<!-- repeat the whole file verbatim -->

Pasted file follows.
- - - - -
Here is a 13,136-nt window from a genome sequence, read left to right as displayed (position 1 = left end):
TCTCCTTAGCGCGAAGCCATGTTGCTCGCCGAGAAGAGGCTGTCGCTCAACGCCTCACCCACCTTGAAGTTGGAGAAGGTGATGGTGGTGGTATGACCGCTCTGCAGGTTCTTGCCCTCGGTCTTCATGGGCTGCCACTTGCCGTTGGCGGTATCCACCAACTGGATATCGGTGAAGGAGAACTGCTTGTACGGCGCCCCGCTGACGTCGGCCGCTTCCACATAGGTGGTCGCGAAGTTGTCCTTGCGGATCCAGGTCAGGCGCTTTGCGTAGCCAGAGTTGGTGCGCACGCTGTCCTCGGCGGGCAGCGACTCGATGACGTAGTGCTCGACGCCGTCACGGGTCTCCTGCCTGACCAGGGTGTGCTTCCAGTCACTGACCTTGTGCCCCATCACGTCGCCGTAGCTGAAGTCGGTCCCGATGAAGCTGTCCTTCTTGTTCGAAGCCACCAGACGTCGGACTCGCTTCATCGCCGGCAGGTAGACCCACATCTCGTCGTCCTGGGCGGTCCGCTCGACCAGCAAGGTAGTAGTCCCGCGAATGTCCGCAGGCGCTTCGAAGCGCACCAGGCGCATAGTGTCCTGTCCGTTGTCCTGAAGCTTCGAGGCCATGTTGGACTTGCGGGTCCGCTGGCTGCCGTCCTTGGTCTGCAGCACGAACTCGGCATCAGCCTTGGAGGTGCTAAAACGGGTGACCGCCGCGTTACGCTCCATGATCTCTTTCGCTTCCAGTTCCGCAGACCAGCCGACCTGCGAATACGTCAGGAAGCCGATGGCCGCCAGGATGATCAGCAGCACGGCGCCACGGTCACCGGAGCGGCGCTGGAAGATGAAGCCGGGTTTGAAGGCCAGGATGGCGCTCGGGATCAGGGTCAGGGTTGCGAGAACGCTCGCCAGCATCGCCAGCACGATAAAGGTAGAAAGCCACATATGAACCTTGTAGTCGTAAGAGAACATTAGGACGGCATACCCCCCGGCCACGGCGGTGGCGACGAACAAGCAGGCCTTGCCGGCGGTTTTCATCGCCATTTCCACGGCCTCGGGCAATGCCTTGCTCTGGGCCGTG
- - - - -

Here is a 13,136-nt window from a genome sequence, read left to right as displayed (position 1 = left end):
TCTCCTTAGCGCGAAGCCATGTTGCTCGCCGAGAAGAGGCTGTCGCTCAACGCCTCACCCACCTTGAAGTTGGAGAAGGTGATGGTGGTGGTATGACCGCTCTGCAGGTTCTTGCCCTCGGTCTTCATGGGCTGCCACTTGCCGTTGGCGGTATCCACCAACTGGATATCGGTGAAGGAGAACTGCTTGTACGGCGCCCCGCTGACGTCGGCCGCTTCCACATAGGTGGTCGCGAAGTTGTCCTTGCGGATCCAGGTCAGGCGCTTTGCGTAGCCAGAGTTGGTGCGCACGCTGTCCTCGGCGGGCAGCGACTCGATGACGTAGTGCTCGACGCCGTCACGGGTCTCCTGCCTGACCAGGGTGTGCTTCCAGTCACTGACCTTGTGCCCCATCACGTCGCCGTAGCTGAAGTCGGTCCCGATGAAGCTGTCCTTCTTGTTCGAAGCCACCAGACGTCGGACTCGCTTCATCGCCGGCAGGTAGACCCACATCTCGTCGTCCTGGGCGGTCCGCTCGACCAGCAAGGTAGTAGTCCCGCGAATGTCCGCAGGCGCTTCGAAGCGCACCAGGCGCATAGTGTCCTGTCCGTTGTCCTGAAGCTTCGAGGCCATGTTGGACTTGCGGGTCCGCTGGCTGCCGTCCTTGGTCTGCAGCACGAACTCGGCATCAGCCTTGGAGGTGCTAAAACGGGTGACCGCCGCGTTACGCTCCATGATCTCTTTCGCTTCCAGTTCCGCAGACCAGCCGACCTGCGAATACGTCAGGAAGCCGATGGCCGCCAGGATGATCAGCAGCACGGCGCCACGGTCACCGGAGCGGCGCTGGAAGATGAAGCCGGGTTTGAAGGCCAGGATGGCGCTCGGGATCAGGGTCAGGGTTGCGAGAACGCTCGCCAGCATCGCCAGCACGATAAAGGTAGAAAGCCACATATGAACCTTGTAGTCGTAAGAGAACATTAGGACGGCATACCCCCCGGCCACGGCGGTGGCGACGAACAAGCAGGCCTTGCCGGCGGTTTTCATCGCCATTTCCACGGCCTCGGGCAATGCCTTGCTCTGGGCCGTG